The ABC’s Virginia Trioli recently wrote about Thorburn and compared it with

The experience of one private school principal [which] was instructive. He’s trialled and adopted the policy of 15 pieces of uniform – skirts, pants, shorts, blazers etc, winter and summer – and the kids can select whatever they want: summer uniform all year, or boys in skirts, girls in shorts.

Caulfield Grammar principal, Ashleigh Martin, confessed the process had not been easy, but guess who provided some of the greatest pushback against the idea? The so-called Old Boys/Girls.

Some “Grammarians” have given Martin a hell of a time, furious about the look of “their” school diminished by an individualised uniform selection.

Trioli’s conclusion,

And then I realised I had been wondering a similar thing all week – something that had been bothering me really ever since the marriage equality debate: why do churches like Thorburn’s City on the Hill care so much about what’s going on in the bedrooms and GP consulting rooms of people they have absolutely nothing to do with?

Why do some people – overzealous ex-students and overanxious parishioners – have such a powerful need to control others?

Why can’t they live and let live?

And Grant’s conclusion is similar.

The outrage right now comes with its own hypocrisy. Those leaping to the defence of Christians now have not always extended the same religious freedom to people of other faiths.

Those same culture warriors of the political right have characterised Muslims as a threat to all the West deems holy.

Many of these Muslims would hold similar views as the parishioners at Thorburn’s church.

Your personal beliefs have been honed over your lifetime and you have the right to them. You don’t have the right to shove your beliefs down the throat of everyone else and expect absolute compliance. The problem is when the opinions of one particular group are forced on others. For example, it is not acceptable for a US Border Official to determine if a person should be granted entry to the USA based on if they have had an abortion or not as seems to be the case in the linked news report.

Cultural warriors seem to believe they are the only people that can determine the behaviours of society. There are also a number of different methods used to attempt control. There are a number of religious leaders who have fallen from grace because they haven’t lived up to the standards of behaviour they have preached, including Brian Houston from the Hillsong ‘mega-church’.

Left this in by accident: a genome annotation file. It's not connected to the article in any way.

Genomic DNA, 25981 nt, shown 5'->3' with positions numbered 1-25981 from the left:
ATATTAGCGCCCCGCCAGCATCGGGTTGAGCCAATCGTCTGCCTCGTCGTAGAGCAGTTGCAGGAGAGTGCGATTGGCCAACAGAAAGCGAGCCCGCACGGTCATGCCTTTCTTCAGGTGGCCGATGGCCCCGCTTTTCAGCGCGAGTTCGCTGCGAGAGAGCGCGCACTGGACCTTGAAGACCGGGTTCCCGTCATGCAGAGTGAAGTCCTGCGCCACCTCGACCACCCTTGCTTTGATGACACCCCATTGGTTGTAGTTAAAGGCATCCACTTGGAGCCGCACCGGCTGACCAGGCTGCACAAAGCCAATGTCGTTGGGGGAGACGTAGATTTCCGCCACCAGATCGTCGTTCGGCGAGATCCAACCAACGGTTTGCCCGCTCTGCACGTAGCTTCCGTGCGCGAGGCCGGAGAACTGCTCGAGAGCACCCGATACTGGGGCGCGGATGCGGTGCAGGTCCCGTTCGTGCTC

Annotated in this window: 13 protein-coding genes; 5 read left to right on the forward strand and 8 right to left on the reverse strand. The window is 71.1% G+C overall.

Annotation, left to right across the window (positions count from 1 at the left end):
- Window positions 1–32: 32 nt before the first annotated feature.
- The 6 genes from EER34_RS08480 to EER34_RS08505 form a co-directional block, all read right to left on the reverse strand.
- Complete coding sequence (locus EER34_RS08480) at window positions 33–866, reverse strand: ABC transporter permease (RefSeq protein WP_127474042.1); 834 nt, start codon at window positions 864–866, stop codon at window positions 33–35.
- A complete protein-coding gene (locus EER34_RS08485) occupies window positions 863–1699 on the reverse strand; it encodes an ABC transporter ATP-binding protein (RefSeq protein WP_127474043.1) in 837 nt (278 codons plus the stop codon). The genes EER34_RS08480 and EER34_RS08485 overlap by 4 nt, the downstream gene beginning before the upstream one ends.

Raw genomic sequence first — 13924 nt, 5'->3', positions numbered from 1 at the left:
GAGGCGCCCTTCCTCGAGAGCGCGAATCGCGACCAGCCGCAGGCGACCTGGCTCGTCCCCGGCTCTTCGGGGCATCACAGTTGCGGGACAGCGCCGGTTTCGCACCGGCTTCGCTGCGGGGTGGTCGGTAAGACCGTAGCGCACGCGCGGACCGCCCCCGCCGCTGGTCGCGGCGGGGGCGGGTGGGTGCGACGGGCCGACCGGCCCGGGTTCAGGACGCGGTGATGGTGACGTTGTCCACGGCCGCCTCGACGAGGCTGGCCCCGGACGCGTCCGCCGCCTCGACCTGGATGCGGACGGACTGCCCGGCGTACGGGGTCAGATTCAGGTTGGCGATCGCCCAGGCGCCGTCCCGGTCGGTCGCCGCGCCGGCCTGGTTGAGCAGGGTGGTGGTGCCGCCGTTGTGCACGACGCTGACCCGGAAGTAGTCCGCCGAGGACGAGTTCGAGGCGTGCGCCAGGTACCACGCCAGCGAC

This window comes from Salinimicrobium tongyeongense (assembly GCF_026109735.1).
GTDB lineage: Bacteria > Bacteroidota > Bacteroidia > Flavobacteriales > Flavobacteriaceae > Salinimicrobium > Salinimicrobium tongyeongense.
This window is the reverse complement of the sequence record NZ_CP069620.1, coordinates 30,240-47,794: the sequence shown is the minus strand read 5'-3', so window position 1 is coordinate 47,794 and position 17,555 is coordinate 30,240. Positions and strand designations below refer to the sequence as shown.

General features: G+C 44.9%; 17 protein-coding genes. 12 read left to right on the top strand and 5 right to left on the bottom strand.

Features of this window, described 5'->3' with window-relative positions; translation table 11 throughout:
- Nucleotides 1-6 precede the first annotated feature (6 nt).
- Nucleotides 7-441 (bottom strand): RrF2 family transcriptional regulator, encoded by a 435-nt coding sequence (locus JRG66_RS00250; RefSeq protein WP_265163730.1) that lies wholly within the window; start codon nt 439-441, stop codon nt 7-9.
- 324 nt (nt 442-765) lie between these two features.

According to a recent claim on ABC’s Q&A program, the Iranian Morality Police enforce a particular view of their religion that seems to be predicated on women being required to wear certain loose and completely enveloping clothes so they are not a ‘temptation’ to men. Surely men have a responsibility here as well.

Others use conspiracy theories to influence opinion such as Alex Jones.

Jones is an American conspiracy theorist and right-wing host and operator of Infowars.

For years, he claimed the Sandy Hook Elementary School massacre – where 20 students and six teachers died – was staged as part of a government plot to take away Americans’ guns.

And

Experts testified that Jones’s audience swelled, as did his revenue from product sales, when he made Sandy Hook a topic on the show.

Jones was recently ordered to pay US$965 million to the Plaintiffs that are immediate family of some of those killed at the Sandy Hook Elementary School.

Those who are out to control are really doing it for their purposes, not your benefit. We all have a choice. The first option is to consume ourselves and those close to us in cultural wars to control others such as those who are attempting to manage women’s reproductive rights, uniform choices at schools or even worse, creating business empires based on religion or cynical attempts to build influence and profit margins using the misfortune of others.

The second option is to look for and promote the many inspirational acts of goodness in the world as demonstrated by this recent ABC online story about a Congolese orphan who was brought to Australia as a young child and seems to have received appropriate, holistic care and mentoring from her adopted parents. She seems to be making a valuable contribution to her community.

Which way will you go? It is reputed to take less effort to smile than frown.

What do you think?

This article was originally published on The Political Sword